Shannon Perry — the multi-talented tattoo artist and singer with the band Gazebos — is living proof that the creative mind can simultaneously be a both a blessing and a burden. When you are skilled in multiple mediums of art life becomes a juggling act; driven by so many different passions it’s difficult to balance everything without letting the other passions suffer.
“I feel insanely busy all the time, but it's not a matter of choice,” Perry explains. “I have to make art and music in order to feel like myself. I do a lot of apologizing to my bandmates for being constantly too busy to make music as fast as we'd like to.”
Art has been a staple in Perry’s life from all the way back when she was in elementary school. Music was her first love as she learned to sing and play various instruments from a young age, but her passion for visual art, tattoos in particular, was as strong. When she was 15 this fascination led to her very first tattoo — a stick and poke she did on her own ankle. Of course, it would be another 15 years before she considered making a career with a tattoo machine.
“I loved tattoos, and bought a machine to give them to myself, but never had interest in becoming a tattoo artist until I was close to 30,” Perry says.”I was initially concerned I'd have to do work I wasn't interested in most of the time, but I've been fortunate enough to be able to steer my style all over the place with supportive clientele.”
It takes only one look at Perry’s portfolio to understand why her clients are comfortable letting her artistic vision run wild. It is almost impossible to pin Perry down to just one style, she is a bit of a chameleon who creates impressive work all over the board. On one hand, Perry is capable of some of the most jaw-dropping realism we’ve seen (check out any of her gemstone tattoos), and on the other she is equally skilled creating intriguing minimalist designs. It is when those two worlds collide, as seen below, where Perry sets herself apart from other artists. The juxtaposition between two divergent styles play off each other, each portion enhancing the skill required to create the other.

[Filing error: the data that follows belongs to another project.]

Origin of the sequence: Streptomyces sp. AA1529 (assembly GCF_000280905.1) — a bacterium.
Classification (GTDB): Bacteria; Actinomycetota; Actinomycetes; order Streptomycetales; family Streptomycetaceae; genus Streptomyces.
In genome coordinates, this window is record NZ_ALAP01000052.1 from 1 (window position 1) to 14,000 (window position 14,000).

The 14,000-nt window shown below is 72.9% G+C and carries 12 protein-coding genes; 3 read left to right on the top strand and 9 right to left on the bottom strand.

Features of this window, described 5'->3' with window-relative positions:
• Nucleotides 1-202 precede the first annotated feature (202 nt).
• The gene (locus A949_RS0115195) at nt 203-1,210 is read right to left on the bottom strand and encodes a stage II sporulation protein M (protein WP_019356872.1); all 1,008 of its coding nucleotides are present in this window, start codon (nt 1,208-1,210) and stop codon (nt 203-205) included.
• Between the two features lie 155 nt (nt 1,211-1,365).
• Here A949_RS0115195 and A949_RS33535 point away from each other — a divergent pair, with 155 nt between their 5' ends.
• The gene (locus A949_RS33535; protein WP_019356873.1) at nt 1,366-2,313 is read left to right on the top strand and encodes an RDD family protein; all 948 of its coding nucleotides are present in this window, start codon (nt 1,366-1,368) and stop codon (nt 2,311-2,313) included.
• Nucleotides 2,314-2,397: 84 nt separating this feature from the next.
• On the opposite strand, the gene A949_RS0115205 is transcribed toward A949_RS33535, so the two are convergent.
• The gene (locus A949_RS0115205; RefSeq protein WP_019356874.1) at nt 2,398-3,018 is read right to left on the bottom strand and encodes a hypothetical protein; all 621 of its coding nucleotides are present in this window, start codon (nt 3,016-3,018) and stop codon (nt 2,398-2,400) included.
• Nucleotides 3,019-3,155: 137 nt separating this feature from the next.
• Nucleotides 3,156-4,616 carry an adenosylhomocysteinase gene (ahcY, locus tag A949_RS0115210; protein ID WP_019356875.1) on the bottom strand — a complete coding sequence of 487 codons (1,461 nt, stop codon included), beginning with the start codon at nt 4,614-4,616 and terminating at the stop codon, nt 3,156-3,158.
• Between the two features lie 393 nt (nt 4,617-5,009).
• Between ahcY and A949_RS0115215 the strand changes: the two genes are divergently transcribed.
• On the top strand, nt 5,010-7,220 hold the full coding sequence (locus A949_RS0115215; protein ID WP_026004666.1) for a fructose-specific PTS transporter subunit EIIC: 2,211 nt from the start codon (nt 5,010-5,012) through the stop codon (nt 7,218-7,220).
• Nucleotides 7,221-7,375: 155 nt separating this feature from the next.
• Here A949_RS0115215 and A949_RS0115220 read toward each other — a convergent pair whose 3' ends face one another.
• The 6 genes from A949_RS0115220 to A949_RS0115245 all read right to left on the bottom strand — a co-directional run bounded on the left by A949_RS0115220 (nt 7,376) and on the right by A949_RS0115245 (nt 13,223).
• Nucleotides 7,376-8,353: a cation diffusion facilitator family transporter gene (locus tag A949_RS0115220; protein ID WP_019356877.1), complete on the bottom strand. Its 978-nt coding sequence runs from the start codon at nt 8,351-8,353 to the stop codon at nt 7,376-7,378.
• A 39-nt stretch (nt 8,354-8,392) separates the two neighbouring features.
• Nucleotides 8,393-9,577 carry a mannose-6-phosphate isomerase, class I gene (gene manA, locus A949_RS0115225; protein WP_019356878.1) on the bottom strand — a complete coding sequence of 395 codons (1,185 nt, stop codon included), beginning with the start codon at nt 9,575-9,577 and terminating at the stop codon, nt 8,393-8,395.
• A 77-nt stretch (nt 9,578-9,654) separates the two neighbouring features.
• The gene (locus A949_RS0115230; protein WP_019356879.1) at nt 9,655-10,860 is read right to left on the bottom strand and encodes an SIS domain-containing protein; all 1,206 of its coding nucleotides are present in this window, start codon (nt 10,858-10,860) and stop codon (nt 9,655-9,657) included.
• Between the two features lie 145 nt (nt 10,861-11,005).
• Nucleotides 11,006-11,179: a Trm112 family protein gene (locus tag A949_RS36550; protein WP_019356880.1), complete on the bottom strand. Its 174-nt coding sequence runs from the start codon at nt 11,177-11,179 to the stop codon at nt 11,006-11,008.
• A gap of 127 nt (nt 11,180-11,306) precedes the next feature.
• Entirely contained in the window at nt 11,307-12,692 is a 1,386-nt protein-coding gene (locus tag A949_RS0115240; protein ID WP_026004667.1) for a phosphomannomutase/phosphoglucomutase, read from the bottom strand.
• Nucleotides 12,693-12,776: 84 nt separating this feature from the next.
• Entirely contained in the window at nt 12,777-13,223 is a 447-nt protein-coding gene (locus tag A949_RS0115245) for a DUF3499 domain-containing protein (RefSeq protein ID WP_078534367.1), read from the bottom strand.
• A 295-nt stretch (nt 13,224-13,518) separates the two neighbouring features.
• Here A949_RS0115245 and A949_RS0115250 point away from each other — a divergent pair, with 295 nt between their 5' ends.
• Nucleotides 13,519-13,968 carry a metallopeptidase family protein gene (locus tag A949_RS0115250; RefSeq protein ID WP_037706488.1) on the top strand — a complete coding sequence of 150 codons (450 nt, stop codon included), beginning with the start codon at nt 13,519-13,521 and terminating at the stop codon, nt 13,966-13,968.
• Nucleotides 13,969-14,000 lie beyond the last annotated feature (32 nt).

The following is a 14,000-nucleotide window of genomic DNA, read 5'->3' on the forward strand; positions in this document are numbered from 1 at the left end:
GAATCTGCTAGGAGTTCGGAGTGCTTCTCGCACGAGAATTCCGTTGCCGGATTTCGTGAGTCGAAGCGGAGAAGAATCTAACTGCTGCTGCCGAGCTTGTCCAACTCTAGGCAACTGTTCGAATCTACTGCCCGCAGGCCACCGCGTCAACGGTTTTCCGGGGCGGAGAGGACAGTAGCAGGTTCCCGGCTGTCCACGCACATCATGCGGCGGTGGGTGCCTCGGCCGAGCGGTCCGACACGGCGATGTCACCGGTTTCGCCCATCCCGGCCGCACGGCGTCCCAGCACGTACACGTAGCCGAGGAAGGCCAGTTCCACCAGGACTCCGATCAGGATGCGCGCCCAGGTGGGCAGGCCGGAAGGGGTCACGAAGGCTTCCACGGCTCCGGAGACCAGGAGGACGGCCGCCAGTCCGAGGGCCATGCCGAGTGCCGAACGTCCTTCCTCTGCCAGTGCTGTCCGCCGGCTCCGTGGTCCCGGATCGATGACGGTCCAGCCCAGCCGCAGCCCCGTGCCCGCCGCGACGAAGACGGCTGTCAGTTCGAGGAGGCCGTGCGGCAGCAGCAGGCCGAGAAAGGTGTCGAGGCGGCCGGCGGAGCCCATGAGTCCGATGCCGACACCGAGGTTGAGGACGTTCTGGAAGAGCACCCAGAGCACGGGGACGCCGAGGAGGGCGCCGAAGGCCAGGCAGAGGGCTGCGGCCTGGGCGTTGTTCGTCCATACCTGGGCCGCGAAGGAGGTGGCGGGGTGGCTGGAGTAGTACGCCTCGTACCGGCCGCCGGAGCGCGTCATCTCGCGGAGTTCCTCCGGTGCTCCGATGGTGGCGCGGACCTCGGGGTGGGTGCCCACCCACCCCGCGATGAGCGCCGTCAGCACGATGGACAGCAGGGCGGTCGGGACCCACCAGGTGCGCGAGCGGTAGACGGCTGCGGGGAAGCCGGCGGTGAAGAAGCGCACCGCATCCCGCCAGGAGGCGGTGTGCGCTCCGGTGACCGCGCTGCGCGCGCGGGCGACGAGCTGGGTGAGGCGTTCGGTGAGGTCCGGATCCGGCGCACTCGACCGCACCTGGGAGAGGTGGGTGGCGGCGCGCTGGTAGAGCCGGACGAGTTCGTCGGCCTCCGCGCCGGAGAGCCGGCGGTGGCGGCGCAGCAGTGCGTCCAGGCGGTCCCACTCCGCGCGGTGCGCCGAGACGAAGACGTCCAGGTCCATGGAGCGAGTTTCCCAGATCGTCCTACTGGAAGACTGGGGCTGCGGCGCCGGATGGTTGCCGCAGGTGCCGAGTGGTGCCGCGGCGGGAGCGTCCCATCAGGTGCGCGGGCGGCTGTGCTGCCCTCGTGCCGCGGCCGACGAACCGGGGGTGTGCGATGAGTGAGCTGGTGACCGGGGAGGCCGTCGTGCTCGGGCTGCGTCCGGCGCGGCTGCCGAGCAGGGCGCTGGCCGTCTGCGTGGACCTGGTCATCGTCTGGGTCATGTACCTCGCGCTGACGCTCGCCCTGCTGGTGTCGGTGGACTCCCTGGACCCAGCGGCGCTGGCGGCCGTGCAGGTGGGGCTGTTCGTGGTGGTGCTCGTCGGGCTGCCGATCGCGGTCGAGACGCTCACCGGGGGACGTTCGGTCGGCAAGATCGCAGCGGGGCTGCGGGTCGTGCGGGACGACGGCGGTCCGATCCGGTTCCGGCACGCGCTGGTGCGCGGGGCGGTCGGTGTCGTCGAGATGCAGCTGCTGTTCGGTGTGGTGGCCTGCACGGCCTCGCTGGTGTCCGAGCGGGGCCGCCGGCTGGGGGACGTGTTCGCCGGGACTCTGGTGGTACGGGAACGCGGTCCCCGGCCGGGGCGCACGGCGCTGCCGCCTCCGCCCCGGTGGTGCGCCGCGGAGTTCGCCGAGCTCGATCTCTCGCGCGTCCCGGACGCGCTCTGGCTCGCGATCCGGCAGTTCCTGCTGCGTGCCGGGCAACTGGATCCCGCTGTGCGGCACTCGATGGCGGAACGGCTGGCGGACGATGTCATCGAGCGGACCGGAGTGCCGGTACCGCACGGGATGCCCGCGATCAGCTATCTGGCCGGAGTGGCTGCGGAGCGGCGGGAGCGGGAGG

Perry didn’t set out to create a completely new style of tattoos, it just sort of happened as she tried to avoid the tattoo fashion trends that she found disdainful. “Initially, I just tried to avoid doing anything I saw in the 90's, and tried to keep styles as plain as possible in hopes that they would transcend time better that way,” Perry says. “My style has shifted and expanded over time, and now I generally specialize in single-needle work. I love miniature tattoos of fruit, realistic shiny stuff, minimalist portraiture, snakes and most things punk or funny.”
When she doesn’t have a tattoo machine in her hand, Perry likely has a microphone as she works on her musical project, Gazebos. Conceived as a collaboration between Perry and instrumentalist TV Coahran. The band is currently working on a follow up to their 2016 debut album Die Alone. If there are any similarities to be drawn between the music of Gazebos and Perry’s tattoos it is in the uncompromising artistic vision behind the art. Each song by Gazebos strives to be different than all of the others, a quality that applies to all of Perry’s artistic ventures.
“I like to avoid doing what I see other people doing, that's a driving force for me,” Perry says. “Of course there are folks out there who do things that are similar to some of my work, but I hope that my tattoos look like they're mine. It's impossible for me to see them unbiased, though. I can't see them how a stranger would, kind of like how you can't see your own handwriting or smell your own breath.”
It’s rare enough to find a person capable of creating memorable art in one medium, someone with cross-platform skills like Perry is truly remarkable. Keep your eyes on what she does next, both on the stage and in the tattoo studio, as it’s sure to be astounding.
Shannon Perry owns and tattoos out of Valentine’s Tattoo Co. in Seattle, Washington. Gazebos will be performing at Chicago’s Riot Fest in September and will jump into the studio to record their second album in the not too distant future.
This article was written by Charlie Connell with reporting/interviewing by Ross Howerton.